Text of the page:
The Slieve Bloom Nature Reserve is managed by the National Parks and Wildlife Service (NPWS), part of the Department of Housing, Local Government and Heritage. Mountain blanket bog habitat is globally rare and in Europe occurs mainly in Ireland, the UK and Norway. In some parts of the Nature Reserve where the blanket bog and heath have been degraded, a variety of measures are being taken to improve habitat condition. One of the most serious threats to the Nature Reserve is the spread of conifer trees from surrounding plantations. As well as altering the water levels and water flow on the blanket bog, the spreading conifers alter the characteristic bogland flora and fauna of the site. NPWS has been removing conifers from the nature reserve for several years. However, this will require ongoing management as trees in adjacent plantations continue to produce seed. Some of the old drainage ditches have been blocked to raise the water table and aid habitat recovery.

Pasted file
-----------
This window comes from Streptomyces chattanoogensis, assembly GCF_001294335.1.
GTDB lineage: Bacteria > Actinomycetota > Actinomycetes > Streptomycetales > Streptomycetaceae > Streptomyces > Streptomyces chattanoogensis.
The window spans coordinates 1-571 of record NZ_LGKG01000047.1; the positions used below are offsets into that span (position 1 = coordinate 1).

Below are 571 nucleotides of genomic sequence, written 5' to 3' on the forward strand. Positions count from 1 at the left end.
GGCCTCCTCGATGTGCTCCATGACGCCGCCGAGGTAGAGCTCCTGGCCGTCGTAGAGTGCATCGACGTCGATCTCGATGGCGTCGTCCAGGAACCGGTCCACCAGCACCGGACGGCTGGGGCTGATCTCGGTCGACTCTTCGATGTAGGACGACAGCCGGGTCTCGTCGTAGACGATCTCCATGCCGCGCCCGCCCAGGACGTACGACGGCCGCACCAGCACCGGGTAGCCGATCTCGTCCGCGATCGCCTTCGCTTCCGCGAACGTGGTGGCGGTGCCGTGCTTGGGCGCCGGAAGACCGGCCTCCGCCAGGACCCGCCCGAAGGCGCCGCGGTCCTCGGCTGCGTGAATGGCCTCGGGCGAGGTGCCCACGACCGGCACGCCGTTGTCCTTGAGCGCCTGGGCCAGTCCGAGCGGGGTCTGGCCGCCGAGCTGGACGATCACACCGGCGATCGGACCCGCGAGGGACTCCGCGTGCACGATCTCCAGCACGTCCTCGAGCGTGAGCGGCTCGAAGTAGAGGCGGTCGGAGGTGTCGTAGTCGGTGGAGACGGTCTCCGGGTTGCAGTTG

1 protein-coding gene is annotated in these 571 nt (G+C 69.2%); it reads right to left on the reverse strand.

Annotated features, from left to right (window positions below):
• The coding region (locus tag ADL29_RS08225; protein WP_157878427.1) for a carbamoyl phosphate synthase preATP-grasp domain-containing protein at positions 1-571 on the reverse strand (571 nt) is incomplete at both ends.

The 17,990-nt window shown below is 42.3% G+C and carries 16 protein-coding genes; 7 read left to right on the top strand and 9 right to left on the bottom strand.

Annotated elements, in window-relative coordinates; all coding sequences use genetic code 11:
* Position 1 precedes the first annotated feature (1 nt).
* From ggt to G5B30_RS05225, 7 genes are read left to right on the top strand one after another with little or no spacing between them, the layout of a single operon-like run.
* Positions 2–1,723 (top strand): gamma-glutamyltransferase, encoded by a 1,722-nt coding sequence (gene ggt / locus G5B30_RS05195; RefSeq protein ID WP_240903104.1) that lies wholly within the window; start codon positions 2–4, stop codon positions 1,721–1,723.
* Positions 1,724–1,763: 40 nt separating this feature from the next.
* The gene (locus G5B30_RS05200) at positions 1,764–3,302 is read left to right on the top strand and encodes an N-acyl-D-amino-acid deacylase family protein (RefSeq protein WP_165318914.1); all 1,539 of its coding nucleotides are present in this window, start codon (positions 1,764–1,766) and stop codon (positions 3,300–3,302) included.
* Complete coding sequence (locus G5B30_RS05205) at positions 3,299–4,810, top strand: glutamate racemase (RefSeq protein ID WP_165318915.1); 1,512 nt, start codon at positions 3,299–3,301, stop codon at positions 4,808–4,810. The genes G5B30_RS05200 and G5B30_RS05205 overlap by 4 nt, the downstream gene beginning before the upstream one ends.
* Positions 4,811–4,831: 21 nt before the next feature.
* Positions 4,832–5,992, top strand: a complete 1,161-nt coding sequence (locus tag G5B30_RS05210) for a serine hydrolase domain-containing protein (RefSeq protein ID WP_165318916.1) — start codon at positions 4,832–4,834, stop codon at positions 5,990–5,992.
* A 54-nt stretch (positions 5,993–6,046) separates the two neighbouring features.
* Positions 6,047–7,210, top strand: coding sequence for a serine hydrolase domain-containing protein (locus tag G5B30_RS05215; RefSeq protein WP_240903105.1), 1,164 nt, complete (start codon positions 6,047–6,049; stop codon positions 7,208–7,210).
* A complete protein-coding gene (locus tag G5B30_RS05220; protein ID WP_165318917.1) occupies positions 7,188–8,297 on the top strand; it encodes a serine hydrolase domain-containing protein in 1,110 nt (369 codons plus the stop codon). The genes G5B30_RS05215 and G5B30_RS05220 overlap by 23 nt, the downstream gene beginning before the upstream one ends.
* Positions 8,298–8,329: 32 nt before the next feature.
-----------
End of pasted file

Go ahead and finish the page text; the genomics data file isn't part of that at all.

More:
Other management activities within the Nature Reserve include erosion and access control, law enforcement, species and habitat condition monitoring and environmental education.
Invasive conifer removal from the Nature Reserve
Ditch blocking restoring water levels and recreating wildlife habitats for birds and other animals on the Nature Reserve.